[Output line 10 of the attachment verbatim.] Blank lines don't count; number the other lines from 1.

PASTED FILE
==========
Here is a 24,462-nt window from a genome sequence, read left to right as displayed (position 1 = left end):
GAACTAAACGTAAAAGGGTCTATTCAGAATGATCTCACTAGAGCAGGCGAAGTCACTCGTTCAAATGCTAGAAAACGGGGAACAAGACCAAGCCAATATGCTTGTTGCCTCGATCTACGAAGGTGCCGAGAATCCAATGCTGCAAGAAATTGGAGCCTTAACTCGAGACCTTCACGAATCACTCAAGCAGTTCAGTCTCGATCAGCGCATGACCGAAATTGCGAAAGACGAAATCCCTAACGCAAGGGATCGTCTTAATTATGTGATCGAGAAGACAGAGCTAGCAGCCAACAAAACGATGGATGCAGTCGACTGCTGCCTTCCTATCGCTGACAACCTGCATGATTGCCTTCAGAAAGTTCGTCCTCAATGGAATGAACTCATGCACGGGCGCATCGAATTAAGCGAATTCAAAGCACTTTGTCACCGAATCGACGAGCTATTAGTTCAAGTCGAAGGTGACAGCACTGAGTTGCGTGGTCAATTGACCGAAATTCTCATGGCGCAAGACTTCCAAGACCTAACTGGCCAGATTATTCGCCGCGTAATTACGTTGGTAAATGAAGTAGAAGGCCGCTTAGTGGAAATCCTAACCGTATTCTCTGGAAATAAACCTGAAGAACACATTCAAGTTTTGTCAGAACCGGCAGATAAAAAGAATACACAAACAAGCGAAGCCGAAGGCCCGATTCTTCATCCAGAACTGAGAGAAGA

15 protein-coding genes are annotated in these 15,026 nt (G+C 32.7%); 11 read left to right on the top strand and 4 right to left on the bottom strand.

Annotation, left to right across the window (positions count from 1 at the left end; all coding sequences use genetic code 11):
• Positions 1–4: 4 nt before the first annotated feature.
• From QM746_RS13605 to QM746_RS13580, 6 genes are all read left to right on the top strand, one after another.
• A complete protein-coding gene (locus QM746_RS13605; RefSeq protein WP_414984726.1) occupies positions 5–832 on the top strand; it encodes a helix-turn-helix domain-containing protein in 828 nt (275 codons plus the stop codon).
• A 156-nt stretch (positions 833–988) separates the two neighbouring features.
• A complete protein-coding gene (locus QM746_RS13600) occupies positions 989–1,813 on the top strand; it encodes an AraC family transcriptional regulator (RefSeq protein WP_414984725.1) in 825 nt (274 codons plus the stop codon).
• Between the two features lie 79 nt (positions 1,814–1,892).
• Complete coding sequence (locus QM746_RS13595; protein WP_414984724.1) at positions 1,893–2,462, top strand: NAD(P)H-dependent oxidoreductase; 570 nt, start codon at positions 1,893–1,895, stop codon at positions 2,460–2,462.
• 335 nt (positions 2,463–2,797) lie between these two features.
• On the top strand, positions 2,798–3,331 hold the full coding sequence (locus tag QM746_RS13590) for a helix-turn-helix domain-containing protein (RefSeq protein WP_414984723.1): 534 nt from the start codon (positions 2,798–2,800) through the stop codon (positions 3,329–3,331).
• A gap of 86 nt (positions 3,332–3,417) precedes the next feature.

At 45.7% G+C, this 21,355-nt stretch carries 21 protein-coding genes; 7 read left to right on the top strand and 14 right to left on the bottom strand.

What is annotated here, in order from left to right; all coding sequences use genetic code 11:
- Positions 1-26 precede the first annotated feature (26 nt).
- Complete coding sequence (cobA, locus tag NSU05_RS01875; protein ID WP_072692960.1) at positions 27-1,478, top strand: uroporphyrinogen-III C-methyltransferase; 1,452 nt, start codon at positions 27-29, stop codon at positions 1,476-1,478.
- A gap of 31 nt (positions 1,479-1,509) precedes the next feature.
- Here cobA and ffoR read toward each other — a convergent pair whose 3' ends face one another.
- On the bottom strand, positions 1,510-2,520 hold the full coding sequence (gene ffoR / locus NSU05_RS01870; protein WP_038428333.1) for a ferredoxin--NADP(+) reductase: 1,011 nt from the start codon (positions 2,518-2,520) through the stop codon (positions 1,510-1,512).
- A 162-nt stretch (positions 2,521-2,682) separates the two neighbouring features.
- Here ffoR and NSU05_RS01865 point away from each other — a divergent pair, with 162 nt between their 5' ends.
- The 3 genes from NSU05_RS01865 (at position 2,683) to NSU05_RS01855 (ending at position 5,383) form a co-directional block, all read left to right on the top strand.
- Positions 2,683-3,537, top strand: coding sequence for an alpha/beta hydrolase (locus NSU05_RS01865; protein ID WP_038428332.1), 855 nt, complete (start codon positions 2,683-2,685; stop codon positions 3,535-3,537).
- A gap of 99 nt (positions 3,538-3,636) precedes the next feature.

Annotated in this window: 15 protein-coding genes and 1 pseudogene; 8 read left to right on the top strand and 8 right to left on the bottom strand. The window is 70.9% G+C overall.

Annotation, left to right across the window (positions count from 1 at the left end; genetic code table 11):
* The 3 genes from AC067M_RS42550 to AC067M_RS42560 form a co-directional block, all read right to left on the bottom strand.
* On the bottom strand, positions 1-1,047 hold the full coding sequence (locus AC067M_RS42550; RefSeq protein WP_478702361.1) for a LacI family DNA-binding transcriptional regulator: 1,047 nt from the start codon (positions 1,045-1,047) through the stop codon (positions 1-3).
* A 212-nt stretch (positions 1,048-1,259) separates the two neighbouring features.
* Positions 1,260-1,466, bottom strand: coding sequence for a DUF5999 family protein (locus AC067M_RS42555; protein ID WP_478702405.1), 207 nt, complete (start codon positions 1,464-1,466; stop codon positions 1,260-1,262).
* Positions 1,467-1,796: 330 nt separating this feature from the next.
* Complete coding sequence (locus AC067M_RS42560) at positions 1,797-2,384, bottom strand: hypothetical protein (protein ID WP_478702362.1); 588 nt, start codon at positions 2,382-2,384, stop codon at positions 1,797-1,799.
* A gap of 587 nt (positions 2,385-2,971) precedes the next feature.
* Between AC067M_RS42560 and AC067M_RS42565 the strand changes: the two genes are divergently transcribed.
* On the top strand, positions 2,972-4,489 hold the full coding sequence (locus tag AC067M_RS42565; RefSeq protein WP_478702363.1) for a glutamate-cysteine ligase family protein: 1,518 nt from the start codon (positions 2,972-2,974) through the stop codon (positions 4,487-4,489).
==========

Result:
• Between the two features lie 79 nt (positions 1,814–1,892).